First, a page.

Sunday, June 24, 2012

Talking Back to the King

1 Kings 21
Ordinary 12
June 24, 2012
William G. Carter

It’s a story about the Big Guy taking advantage of the Little Guy. That is how the Bible speaks of injustice – it tells a story.

Once upon a time, Naboth had a family vineyard. For generations, the Naboth family grew grapes, stomped on them, and made wine. It was perfectly adequate wine from a modestly productive vineyard.

Then one day the king spotted the field and said, “I want that.” Naboth said, “You can’t have it.”

The king said, “But I’m the king.” Naboth said, “But the vineyard belongs to my family.” So the king went back inside the palace, sulked around for a while, and whimpered about how he couldn’t get what he wanted.

The king’s name was Ahab. The queen’s name was Jezebel. She quickly grew disgusted with her husband’s whimpering. “Look here,” she said. “You’re the king. Grow up! The king gets to do whatever he wants. If you want that vineyard, go take the vineyard.”

Ahab lifted his pillow and looked pitifully at her. She said, “Never mind. I will get that vineyard for you.” And we heard how she did it: a couple of thugs were employed to make false accusations. There were trumped up charges, the hurling of stones, and pretty soon, Ahab got his vineyard.

Did you know this story was in the Bible? I didn’t know it was here until I was well into my twenties. We never heard this story in Sunday School. It never got included in the Vacation Bible School curriculum of my youth. I dare say this might be the first time in one hundred years when somebody ever talked about this story in this pulpit. Don’t know for sure, but that’s a safe bet . . .

. . . Even though every one of us knows what this story is about: the Big Guy takes advantage of the Little Guy. The king and queen get their way at the expense of one of their subjects. We’ve all seen this, in a hundred different ways. The big box store with acres of discounted stuff drives out the family-run corner hardware store. The mass-market disco star outsells the neighborhood folk singer. The Empire uses the Death Star to destroy Princess Leia’s home planet.

Pick your simile – it could be Bain Capital or the National Health Plan. It could be Coach Sandusky or Father Ferrara – wherever the Big Guy destroys the Little Guy. That’s the story of Naboth’s vineyard.

And I am very curious that more American Christians don’t know that Bible story. Why do you suppose that is?

I think it’s because of the way the story continues. God sees the devious maneuvers of Queen Jezebel and her hapless husband. God looks down – or God looks around – and God refuses to let that injustice stand. With specific description, God speaks a Word to his appointed mouthpiece, the prophet Elijah, and God says, “This shall not stand. Ahab is toast. Jezebel shall be thrown to the dogs.” (I once had a nasty cat who we called Jezebel. Because she would not keep her claws in, we threatened to throw her to the dogs.)

This is what God says to the whimpering, greedy king and his nasty wife, the queen. God talks back to injustice, and stirs up Elijah to make the announcement.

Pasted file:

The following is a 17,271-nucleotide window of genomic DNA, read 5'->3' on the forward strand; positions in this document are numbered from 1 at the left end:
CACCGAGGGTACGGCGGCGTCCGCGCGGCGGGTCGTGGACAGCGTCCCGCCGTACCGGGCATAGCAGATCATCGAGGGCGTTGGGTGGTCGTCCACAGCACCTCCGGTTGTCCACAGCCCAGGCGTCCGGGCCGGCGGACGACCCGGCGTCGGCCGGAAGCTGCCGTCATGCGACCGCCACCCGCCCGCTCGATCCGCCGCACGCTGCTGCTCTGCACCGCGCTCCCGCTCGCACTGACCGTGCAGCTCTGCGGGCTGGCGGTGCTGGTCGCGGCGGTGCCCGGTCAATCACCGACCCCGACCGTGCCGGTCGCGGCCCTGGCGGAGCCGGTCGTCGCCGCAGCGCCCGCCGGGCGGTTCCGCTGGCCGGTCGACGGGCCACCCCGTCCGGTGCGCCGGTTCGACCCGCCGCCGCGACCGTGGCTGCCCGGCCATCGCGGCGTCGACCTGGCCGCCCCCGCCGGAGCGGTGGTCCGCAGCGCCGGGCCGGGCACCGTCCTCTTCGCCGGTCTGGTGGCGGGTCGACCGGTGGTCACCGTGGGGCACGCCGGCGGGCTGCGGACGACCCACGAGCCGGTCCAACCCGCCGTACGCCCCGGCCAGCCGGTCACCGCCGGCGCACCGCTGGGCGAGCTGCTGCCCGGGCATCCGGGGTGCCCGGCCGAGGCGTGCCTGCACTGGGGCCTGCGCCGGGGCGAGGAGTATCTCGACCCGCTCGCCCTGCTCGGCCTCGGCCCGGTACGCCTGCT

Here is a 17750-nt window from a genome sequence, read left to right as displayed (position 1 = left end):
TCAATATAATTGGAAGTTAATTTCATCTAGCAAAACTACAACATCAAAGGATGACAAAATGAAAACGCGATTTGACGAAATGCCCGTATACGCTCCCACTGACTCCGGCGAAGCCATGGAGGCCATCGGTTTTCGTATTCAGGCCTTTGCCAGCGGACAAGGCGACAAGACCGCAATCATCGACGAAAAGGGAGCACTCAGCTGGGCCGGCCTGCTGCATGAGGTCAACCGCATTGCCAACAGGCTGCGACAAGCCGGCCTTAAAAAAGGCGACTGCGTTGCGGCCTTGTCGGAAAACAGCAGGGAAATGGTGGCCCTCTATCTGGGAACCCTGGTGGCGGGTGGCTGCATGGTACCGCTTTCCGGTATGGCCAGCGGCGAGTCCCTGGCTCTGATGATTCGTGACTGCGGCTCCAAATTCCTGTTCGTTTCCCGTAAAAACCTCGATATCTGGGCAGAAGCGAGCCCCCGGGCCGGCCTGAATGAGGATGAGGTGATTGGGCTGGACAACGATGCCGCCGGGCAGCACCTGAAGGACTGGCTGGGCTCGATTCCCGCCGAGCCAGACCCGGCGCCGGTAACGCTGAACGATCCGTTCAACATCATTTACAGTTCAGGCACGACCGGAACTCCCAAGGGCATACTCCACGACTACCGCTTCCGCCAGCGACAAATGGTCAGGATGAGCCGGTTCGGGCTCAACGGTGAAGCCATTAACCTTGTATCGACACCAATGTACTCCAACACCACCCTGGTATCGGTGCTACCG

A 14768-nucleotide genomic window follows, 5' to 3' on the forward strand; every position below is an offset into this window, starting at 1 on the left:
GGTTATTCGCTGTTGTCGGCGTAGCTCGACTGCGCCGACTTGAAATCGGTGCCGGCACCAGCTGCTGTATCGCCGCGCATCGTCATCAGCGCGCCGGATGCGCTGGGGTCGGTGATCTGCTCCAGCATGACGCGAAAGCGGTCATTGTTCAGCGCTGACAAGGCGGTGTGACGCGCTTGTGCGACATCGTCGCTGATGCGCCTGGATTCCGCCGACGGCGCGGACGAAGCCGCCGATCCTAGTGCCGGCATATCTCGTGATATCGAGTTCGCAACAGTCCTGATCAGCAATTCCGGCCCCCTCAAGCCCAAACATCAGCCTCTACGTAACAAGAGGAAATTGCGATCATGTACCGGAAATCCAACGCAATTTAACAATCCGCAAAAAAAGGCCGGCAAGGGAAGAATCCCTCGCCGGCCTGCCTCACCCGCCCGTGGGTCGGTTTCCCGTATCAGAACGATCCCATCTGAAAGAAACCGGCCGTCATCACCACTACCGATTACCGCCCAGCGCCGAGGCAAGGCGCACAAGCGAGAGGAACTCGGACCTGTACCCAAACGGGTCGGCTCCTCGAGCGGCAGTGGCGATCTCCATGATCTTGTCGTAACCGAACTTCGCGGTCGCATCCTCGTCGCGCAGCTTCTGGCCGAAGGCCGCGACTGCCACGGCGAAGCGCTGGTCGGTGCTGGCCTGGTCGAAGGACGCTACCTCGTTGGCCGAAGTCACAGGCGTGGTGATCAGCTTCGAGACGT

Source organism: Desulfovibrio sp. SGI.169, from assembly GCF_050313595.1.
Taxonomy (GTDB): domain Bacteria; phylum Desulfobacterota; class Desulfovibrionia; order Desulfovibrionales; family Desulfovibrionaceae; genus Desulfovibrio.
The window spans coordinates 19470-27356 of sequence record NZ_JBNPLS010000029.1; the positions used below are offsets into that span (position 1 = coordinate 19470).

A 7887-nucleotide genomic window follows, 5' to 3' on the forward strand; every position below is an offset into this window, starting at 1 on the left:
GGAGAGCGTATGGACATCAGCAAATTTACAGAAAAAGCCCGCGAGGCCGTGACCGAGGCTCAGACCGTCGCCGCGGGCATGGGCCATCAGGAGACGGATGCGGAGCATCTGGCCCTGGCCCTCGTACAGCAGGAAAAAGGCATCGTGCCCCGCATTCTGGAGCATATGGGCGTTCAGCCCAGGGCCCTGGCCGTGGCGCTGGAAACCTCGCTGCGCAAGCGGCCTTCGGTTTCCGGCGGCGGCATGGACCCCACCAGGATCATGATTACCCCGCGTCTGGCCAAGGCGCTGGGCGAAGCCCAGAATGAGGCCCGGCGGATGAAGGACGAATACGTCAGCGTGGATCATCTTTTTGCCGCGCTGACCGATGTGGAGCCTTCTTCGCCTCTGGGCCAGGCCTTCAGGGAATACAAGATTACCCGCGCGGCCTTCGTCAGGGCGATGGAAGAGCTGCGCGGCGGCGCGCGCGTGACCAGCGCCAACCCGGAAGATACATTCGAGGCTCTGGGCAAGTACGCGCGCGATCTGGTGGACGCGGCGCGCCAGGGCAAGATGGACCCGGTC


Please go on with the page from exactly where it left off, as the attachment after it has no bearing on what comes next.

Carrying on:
Did you ever wonder why we have rarely heard this story in church? There are cultural reasons, historical reasons. A hundred years ago, the story would have been inconceivable in America. The church and the government were on the same page. This was mostly a Protestant country and the church was its chaplain. The Christianity of 1912 had no need of any prophets, or so most people thought.

A few of us were talking the other day, and one of the old-timers remembered how this congregation used to own a house across the street. An assistant minister lived there, as I recall. He was moving on and the elders said, “Let’s sell the house.” And then somebody else said, “Well, be sure that you don’t sell the house to a Catholic.” Can you imagine that people used to talk that way? Can some of you remember when they did talk that way?

Some years back, I took the confirmation class to Manhattan. We went down to a soup kitchen near Wall Street and served breakfast to the down-and-outers who dropped by. Our suburban kids got an eye-full An earful, too. From there, we wandered up a few blocks to the 9-11 site and posed for pictures. Then we took the subway to mid-town and took a look inside Fifth Avenue Presbyterian Church. It’s right near the Diamond District, across the street from the place where Donald Trump gets his haircut.

As we walked into that glorious sanctuary full of glistening wood, one of my friends who went as an advisor said, “Wow! Remember when the Presbyterians ruled the world?” Truth be told, we never did, but there was an age of grandeur. Glistening wood and grandeur. Nobody felt the need for a Presbyterian prophet talking back to the king when everything was going well.

Meanwhile, last year’s statistics were just released: our Presbyterian denomination had a net loss of 64,000 members last year. The majority of the people lost simply drifted away.[1] A good bit of them may have drifted because church and religion don’t help them feel quite so successful any more.

That’s my hunch. Faith and success don’t always go hand in hand. Just ask Robert Schuller about that’s working out for him these days. Anyone remember the Crystal Cathedral?